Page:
Contextual Expectations of Privacy in Self-Generated Health Information Flows
48 Pages Posted: 2 Apr 2013 Last revised: 28 Aug 2013
Date Written: March 30, 2013
Converging technological, regulatory, and social forces point to an increasingly personalized, data driven, and collaborative future of health decision-making. A prominent driver of this transition is the ready availability of low-cost, off-the-shelf commercial digital self-monitoring sensors and apps that enable individuals to log broad swaths of highly granular behavioral and physiological health attributes in near real time. Mobile health self-quantification tools, including smart pedometers, calorie counters, heart rate monitors, sleep trackers, and other “participatory personal data” collection devices hold great promise for individuals and for the public health, including increased bodily awareness, proactive health engagement, and community building. Their commercial implementation also raises significant privacy and security issues that warrant close attention.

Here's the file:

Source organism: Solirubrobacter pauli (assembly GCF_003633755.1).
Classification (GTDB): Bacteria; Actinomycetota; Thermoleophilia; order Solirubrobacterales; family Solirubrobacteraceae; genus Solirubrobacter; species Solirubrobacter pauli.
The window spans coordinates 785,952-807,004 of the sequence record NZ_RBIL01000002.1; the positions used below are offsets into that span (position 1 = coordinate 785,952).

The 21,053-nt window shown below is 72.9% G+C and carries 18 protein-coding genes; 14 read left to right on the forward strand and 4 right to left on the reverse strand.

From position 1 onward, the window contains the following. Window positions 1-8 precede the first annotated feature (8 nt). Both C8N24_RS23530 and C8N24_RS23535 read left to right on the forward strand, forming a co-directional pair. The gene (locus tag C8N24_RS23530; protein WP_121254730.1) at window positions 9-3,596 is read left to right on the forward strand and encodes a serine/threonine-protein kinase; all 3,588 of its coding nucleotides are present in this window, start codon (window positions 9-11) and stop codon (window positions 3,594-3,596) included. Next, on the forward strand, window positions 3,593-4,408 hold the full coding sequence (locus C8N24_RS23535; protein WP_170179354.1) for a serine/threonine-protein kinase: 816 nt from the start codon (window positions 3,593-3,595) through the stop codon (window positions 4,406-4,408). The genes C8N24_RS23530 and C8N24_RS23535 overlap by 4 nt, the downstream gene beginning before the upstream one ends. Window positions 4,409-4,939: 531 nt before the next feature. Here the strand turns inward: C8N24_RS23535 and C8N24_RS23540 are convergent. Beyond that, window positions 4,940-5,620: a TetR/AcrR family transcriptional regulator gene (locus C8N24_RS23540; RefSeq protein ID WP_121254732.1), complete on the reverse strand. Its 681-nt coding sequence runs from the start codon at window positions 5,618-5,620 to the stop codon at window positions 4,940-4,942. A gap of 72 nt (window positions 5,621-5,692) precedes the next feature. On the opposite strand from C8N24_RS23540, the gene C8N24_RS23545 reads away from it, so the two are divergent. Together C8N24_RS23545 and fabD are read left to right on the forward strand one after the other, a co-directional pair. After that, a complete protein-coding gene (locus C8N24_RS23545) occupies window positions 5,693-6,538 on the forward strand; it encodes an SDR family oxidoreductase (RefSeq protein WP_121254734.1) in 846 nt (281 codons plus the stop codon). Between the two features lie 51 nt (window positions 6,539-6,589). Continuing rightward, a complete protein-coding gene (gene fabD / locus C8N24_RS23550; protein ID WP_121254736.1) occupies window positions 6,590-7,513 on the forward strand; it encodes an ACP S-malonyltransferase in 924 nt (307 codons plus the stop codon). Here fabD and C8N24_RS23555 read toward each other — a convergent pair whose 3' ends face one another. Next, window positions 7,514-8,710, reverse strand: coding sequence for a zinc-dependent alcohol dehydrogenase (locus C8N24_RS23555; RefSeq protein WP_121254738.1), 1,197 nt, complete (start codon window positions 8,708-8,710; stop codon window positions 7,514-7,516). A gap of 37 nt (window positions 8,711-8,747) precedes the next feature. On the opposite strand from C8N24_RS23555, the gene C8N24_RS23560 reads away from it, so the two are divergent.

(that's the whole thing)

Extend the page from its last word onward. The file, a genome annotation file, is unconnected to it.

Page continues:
Keywords: contextual privacy, mobile health, self-quantification, information flow, social norms
Suggested Citation: Suggested Citation